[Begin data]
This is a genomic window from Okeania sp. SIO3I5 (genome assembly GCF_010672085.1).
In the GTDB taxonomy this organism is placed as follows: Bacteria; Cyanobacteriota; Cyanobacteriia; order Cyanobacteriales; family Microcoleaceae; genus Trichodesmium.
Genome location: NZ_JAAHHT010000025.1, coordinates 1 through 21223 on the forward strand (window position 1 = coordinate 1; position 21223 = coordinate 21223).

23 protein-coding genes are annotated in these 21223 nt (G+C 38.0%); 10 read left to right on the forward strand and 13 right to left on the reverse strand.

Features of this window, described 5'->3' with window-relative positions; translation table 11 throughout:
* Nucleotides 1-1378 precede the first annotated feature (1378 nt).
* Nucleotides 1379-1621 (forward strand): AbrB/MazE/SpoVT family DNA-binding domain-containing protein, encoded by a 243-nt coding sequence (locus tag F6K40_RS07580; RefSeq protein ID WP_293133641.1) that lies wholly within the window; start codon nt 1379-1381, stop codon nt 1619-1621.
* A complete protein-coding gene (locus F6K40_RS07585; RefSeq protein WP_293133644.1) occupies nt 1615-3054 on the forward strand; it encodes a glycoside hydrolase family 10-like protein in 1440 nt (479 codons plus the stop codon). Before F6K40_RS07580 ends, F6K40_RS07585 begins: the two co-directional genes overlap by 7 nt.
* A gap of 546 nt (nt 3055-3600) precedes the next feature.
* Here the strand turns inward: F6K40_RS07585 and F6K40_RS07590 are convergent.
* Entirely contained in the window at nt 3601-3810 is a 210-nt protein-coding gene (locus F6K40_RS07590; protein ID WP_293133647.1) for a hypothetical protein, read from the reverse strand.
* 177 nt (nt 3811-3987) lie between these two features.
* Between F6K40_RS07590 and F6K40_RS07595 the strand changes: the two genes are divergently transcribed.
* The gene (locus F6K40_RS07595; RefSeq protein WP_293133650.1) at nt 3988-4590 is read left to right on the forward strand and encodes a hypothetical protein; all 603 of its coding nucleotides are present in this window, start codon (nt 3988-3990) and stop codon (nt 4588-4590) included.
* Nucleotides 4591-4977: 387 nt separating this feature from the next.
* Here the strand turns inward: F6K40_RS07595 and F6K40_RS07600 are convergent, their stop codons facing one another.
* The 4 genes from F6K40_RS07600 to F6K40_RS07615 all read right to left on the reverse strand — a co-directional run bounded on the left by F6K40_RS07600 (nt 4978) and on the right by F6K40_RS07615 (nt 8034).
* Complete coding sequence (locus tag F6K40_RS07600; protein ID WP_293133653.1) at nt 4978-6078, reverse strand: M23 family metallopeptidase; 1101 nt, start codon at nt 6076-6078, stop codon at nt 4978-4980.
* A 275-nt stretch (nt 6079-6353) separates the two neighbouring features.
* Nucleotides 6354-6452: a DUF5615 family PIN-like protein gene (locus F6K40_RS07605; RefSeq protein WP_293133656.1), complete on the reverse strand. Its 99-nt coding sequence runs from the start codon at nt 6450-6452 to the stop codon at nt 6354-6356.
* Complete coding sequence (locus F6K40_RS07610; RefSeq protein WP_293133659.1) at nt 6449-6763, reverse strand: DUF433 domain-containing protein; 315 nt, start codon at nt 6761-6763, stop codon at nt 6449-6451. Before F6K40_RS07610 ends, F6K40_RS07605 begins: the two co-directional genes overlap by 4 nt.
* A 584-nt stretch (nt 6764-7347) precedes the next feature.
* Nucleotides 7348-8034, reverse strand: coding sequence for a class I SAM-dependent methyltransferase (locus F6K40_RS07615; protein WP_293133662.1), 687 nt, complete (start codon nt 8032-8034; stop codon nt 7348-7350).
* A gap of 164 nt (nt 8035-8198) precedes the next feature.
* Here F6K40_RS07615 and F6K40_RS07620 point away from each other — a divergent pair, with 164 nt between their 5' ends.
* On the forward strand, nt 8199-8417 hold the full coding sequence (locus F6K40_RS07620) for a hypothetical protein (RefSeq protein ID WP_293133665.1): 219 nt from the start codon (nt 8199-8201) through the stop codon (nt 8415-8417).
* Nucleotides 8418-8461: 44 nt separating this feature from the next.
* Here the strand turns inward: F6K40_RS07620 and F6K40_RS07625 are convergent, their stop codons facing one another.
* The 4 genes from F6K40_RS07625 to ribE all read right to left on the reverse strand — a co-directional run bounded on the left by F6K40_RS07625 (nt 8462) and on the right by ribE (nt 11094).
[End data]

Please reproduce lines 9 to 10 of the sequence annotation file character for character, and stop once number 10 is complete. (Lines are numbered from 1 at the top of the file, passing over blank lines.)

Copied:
* A gap of 546 nt (nt 3055-3600) precedes the next feature.
* Here the strand turns inward: F6K40_RS07585 and F6K40_RS07590 are convergent.